After Thomas Darcy the history of the park’s ownership becomes unclear, but in 1803 the park passed from a Charles Stourton to Thomas Nicholson, who constructed the vast amount of features that are still around today. His nephew, William Nicholson Nicholson, put the park up for sale and Leeds City Council purchased the park in 1871. It was re-opened in front of 100,000 people by Prince Arthur, son of Queen Victoria, as a park for the people of Leeds a year later.
Prince Arthur re-opening Roundhay Park, 1872
Thomas Nicholson initially intended to turn this part of the park into a third lake, however he died before doing so. In 1894 it was converted into a sports arena and a cycle track, thanks to the growing popularity of the park.
The Arena is overlooked by the mound known as Hill 60, a name given to honour the WWI Soldiers who had battled around Hill 60 in Ypres, Belgium.
Over the years it has also famously hosted many events and shows including Michael Jackson, Madonna and Bruce Springsteen to name but a few.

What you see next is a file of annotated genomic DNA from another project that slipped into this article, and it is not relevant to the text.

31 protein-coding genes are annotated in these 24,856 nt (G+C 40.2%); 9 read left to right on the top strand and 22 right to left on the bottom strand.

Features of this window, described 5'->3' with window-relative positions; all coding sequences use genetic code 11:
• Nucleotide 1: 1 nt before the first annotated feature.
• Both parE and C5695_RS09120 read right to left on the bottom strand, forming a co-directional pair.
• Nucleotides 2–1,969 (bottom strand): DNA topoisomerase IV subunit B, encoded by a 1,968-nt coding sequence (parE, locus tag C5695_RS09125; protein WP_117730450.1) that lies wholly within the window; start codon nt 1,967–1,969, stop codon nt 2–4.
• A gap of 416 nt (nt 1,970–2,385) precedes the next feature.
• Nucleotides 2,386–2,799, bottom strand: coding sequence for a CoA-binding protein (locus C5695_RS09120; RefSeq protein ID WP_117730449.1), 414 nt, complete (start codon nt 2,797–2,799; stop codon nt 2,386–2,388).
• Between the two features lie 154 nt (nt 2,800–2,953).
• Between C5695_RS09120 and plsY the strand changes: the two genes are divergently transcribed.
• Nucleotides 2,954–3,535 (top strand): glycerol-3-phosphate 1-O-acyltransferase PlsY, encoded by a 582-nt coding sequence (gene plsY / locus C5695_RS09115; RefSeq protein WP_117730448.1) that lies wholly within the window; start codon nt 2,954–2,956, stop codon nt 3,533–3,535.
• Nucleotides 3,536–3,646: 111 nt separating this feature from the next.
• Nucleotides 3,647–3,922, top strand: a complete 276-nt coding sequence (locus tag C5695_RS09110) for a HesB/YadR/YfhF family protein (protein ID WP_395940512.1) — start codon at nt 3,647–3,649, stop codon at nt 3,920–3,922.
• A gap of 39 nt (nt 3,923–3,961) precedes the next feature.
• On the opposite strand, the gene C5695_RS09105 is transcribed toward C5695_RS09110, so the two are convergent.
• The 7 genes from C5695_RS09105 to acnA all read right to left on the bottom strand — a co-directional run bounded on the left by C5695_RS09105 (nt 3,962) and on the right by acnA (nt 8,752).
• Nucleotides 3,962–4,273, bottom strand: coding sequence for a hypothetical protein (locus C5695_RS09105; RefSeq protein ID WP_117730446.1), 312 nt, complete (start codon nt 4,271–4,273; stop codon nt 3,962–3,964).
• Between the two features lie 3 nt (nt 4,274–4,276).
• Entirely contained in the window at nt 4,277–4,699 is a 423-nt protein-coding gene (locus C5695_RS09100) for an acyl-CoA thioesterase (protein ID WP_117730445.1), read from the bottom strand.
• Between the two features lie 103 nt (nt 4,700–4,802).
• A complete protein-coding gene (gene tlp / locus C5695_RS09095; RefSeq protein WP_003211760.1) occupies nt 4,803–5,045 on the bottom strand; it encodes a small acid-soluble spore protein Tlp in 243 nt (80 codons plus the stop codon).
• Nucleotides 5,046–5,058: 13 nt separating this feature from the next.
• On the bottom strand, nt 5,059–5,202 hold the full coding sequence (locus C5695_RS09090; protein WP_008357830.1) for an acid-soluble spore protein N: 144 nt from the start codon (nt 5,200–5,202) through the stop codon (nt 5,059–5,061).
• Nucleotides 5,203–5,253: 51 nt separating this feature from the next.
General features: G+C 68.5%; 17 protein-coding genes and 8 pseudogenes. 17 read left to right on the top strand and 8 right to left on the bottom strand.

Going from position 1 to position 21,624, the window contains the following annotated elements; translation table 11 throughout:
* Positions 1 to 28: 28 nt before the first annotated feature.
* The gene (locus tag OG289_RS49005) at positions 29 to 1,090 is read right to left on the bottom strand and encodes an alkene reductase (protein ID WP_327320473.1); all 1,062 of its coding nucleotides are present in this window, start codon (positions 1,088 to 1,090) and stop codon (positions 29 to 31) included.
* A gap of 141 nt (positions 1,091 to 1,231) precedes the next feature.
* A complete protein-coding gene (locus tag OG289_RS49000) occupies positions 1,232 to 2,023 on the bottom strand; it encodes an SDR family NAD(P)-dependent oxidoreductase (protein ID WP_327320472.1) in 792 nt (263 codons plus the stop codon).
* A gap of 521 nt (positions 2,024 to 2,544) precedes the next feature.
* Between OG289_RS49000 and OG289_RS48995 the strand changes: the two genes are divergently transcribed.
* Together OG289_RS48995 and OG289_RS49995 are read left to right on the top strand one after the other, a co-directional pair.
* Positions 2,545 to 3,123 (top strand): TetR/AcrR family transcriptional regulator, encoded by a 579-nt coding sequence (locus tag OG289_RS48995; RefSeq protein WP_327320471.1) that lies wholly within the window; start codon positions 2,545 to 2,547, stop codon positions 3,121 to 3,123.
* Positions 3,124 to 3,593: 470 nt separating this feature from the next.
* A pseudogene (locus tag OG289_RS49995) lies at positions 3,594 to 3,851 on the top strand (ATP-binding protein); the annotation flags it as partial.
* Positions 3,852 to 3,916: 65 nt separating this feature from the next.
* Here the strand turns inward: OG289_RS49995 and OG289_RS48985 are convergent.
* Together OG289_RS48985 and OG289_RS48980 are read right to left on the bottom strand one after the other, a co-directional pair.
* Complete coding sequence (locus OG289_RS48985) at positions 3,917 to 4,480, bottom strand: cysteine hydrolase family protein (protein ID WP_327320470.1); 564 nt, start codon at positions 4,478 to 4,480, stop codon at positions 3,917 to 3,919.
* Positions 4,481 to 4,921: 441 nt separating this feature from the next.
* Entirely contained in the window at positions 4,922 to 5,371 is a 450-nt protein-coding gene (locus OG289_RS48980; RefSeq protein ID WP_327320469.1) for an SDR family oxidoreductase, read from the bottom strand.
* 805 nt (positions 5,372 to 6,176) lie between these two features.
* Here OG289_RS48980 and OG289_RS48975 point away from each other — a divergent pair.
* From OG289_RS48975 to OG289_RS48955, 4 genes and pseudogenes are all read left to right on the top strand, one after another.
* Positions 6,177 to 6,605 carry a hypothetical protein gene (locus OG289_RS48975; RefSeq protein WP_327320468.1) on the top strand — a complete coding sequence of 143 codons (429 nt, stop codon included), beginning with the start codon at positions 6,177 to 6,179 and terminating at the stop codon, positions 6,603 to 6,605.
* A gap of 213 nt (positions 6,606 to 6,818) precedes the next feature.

Promotional Poster for Michael Jackson’s concert at Roundhay Park, 1992
The Roundhay ‘castle’ was built by George Nettleton in 1811 and initially had a wooden roof. It was built to give the impression of a castle gate, which was deemed fashionable at the time for all prestigious lands. It was used as a summer house, to host dinner parties and also as a sewing room for the Nicholson children.
The castle folly found at the top of Waterloo Lake
Soldier’s Field was given its name due to its role in WWI. It was the gathering place for troops and was also used as a parade ground for the local battalions.
The field can also boast about its aviation history. From 1909 to 1919 an aviation pioneer named Robert Blackburn conducted test flights on the open fields, leading to a small airport being established, with flights to London and Amsterdam.
In more recent history Soldier’s Field has hosted the annual Roundhay Park Bonfire and Firework Display where 70,000 people turn up to watch the biggest bonfire in Leeds.
Roundhay’s bonfire event is one of the biggest in the UK
Upper Lake and Waterloo Lake